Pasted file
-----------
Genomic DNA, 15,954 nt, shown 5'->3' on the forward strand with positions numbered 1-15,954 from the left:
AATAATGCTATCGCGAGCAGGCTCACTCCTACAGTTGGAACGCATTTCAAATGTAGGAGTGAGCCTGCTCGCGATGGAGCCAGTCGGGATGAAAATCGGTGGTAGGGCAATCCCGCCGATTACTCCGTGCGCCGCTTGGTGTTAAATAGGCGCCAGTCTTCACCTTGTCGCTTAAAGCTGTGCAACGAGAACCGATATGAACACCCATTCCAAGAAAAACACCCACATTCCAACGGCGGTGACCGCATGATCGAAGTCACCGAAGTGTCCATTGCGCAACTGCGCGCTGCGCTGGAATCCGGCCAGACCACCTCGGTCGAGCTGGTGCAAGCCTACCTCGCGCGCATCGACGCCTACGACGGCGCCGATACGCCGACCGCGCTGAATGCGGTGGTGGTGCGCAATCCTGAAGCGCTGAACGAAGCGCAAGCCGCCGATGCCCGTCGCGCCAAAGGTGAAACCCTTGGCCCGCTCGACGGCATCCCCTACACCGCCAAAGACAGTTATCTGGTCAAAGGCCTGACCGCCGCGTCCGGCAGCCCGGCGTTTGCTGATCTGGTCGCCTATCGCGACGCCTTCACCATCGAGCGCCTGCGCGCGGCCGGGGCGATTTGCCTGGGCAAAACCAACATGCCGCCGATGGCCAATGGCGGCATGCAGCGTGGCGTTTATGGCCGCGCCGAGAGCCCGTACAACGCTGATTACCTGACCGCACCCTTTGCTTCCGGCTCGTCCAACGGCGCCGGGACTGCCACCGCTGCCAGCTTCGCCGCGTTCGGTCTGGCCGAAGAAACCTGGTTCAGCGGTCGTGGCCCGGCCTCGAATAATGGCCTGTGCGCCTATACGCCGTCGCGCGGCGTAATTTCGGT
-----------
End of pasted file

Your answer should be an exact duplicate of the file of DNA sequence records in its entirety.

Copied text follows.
Genomic DNA, 15,954 nt, shown 5'->3' on the forward strand with positions numbered 1-15,954 from the left:
AATAATGCTATCGCGAGCAGGCTCACTCCTACAGTTGGAACGCATTTCAAATGTAGGAGTGAGCCTGCTCGCGATGGAGCCAGTCGGGATGAAAATCGGTGGTAGGGCAATCCCGCCGATTACTCCGTGCGCCGCTTGGTGTTAAATAGGCGCCAGTCTTCACCTTGTCGCTTAAAGCTGTGCAACGAGAACCGATATGAACACCCATTCCAAGAAAAACACCCACATTCCAACGGCGGTGACCGCATGATCGAAGTCACCGAAGTGTCCATTGCGCAACTGCGCGCTGCGCTGGAATCCGGCCAGACCACCTCGGTCGAGCTGGTGCAAGCCTACCTCGCGCGCATCGACGCCTACGACGGCGCCGATACGCCGACCGCGCTGAATGCGGTGGTGGTGCGCAATCCTGAAGCGCTGAACGAAGCGCAAGCCGCCGATGCCCGTCGCGCCAAAGGTGAAACCCTTGGCCCGCTCGACGGCATCCCCTACACCGCCAAAGACAGTTATCTGGTCAAAGGCCTGACCGCCGCGTCCGGCAGCCCGGCGTTTGCTGATCTGGTCGCCTATCGCGACGCCTTCACCATCGAGCGCCTGCGCGCGGCCGGGGCGATTTGCCTGGGCAAAACCAACATGCCGCCGATGGCCAATGGCGGCATGCAGCGTGGCGTTTATGGCCGCGCCGAGAGCCCGTACAACGCTGATTACCTGACCGCACCCTTTGCTTCCGGCTCGTCCAACGGCGCCGGGACTGCCACCGCTGCCAGCTTCGCCGCGTTCGGTCTGGCCGAAGAAACCTGGTTCAGCGGTCGTGGCCCGGCCTCGAATAATGGCCTGTGCGCCTATACGCCGTCGCGCGGCGTAATTTCGGT